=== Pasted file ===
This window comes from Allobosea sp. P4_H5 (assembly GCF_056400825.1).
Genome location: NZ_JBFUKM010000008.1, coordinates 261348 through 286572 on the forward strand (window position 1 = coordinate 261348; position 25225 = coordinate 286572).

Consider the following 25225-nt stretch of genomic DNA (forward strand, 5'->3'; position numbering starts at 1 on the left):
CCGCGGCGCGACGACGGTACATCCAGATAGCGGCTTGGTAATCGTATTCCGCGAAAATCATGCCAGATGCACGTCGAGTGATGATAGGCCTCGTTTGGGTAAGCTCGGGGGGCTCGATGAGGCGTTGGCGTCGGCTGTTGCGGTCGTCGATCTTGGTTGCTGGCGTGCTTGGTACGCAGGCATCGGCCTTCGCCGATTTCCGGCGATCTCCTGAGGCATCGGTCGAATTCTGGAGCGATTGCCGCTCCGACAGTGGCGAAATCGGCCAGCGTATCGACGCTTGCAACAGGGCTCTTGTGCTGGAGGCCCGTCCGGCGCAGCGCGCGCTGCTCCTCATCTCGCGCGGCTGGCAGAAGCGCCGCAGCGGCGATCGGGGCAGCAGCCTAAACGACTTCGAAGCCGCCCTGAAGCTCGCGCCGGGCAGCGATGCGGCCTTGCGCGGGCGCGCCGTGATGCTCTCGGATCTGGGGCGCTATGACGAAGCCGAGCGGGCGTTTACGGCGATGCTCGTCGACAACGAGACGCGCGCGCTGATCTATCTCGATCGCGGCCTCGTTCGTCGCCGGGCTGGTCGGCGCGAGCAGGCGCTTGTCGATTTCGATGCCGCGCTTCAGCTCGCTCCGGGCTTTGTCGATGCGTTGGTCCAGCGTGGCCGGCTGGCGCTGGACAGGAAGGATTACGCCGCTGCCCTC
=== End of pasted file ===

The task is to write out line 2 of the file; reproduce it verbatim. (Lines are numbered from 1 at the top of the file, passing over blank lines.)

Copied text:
Genome location: NZ_JBFUKM010000008.1, coordinates 261348 through 286572 on the forward strand (window position 1 = coordinate 261348; position 25225 = coordinate 286572).